“The travelling variety shows that encompassed these acts progressively began booking striptease as well, especially in the United States in the late 1800s and the early 1900s.” Lady Dee takes up this attitude. “Burlesque is defined by the humour, exaggeration or mischief in its theme, which can take many forms and needn’t include a striptease or tassel twirl.” In short, it is far more than just another event where women undress to hoots and whistles. Cat says: “I’m always happier with a laugh than a whistle and an act that you enjoy doing is an act that people enjoy watching.”

 One thing that everyone seems to agree on is that burlesque has little in common with modern forms of dance like lap-dancing. Certainly, it is far more female-friendly forum than the clubs of Edinburgh’s pubic triangle, with an increasing number of male performers. At the very least, it doesn’t make me feel the need to go to confession the next day – at its best, it is slick, cultured and debonair.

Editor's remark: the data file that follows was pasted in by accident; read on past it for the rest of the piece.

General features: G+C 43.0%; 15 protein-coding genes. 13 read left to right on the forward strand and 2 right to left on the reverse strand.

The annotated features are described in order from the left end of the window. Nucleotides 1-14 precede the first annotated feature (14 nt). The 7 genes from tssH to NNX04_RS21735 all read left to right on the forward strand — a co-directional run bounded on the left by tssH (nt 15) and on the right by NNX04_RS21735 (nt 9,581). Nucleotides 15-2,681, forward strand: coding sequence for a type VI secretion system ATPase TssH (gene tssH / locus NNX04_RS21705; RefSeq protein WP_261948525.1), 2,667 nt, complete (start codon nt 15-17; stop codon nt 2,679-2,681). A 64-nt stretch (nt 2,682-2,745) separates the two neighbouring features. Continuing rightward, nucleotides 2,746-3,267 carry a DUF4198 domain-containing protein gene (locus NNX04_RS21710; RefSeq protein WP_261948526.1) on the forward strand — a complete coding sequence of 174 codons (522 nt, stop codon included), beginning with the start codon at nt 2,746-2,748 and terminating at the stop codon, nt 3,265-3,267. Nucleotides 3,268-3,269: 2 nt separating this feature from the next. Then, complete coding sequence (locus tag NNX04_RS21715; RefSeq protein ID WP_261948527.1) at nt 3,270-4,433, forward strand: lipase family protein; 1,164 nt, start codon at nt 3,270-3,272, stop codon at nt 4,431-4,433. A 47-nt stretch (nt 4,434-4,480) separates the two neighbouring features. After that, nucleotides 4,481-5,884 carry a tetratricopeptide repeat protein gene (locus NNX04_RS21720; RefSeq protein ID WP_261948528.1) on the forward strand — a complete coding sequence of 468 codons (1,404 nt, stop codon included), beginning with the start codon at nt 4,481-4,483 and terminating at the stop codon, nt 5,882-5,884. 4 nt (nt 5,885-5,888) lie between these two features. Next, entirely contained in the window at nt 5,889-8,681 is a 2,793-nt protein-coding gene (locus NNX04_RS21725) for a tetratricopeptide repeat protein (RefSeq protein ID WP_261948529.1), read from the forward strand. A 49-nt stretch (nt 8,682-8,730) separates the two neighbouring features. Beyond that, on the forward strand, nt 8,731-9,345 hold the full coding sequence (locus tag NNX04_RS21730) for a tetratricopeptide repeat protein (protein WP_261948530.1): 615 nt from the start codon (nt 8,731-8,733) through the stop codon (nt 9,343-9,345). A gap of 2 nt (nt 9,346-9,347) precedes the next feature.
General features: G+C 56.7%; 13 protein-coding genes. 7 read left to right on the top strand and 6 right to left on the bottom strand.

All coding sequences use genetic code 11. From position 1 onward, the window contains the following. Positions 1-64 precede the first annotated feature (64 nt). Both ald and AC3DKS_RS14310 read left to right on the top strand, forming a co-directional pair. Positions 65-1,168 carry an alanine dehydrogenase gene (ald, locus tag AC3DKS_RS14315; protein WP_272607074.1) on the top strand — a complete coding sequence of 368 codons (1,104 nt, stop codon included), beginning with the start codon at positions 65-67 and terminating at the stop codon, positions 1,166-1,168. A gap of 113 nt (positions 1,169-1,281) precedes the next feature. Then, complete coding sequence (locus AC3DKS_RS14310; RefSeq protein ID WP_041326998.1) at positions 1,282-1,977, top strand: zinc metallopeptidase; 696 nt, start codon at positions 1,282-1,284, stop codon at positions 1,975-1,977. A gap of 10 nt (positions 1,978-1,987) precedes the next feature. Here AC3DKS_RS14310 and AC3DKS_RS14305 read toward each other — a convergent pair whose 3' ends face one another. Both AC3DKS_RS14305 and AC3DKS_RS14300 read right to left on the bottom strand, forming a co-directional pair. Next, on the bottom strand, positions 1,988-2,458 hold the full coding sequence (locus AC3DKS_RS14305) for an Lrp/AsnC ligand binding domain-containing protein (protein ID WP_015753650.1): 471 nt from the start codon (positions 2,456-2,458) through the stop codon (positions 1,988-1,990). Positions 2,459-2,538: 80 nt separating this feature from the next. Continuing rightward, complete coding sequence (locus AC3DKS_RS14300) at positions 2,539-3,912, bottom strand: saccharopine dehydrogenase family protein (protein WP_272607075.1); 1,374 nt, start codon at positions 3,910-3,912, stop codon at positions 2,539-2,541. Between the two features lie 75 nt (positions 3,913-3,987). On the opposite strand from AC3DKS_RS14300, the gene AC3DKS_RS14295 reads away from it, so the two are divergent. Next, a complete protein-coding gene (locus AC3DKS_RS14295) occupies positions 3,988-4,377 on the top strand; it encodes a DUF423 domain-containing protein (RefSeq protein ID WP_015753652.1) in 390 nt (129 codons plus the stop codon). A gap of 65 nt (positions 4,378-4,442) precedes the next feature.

Cherry Loco is one of the new breed of male burlesque artists who have a very modern sensibility. “Gender roles and androgyny are of great influence to me,” he begins. “I am exploring the ways in which a male in burlesque can be entertaining in a glamorous and graceful way, rather than a slapstick comic role.” His act is quite a wonder to behold. Taking the props of a bygone era, he invests them with a new and playful resonance. “For as long as I can remember, I've been drawn to a retro aesthetic. My parents raised me with a great appreciation for old music and movies and I have such a sweet tooth for the showy artifice of the 1920s to 1950s over any other era. On hitting my late teens and discovering there was a whole theatrical art movement that took inspiration from these eras, I was hooked. When I was a child I wanted to be Tallulah from Bugsy Malone. This is probably a dirty, wrong wish fulfilment.” Cherry Loco exploits the freedom of burlesque to pose questions about masculinity and femininity – his recent acts include a pastiche of Sweeney Todd and a fan dance. “It's really such an accessible and liberating scene to be involved with.”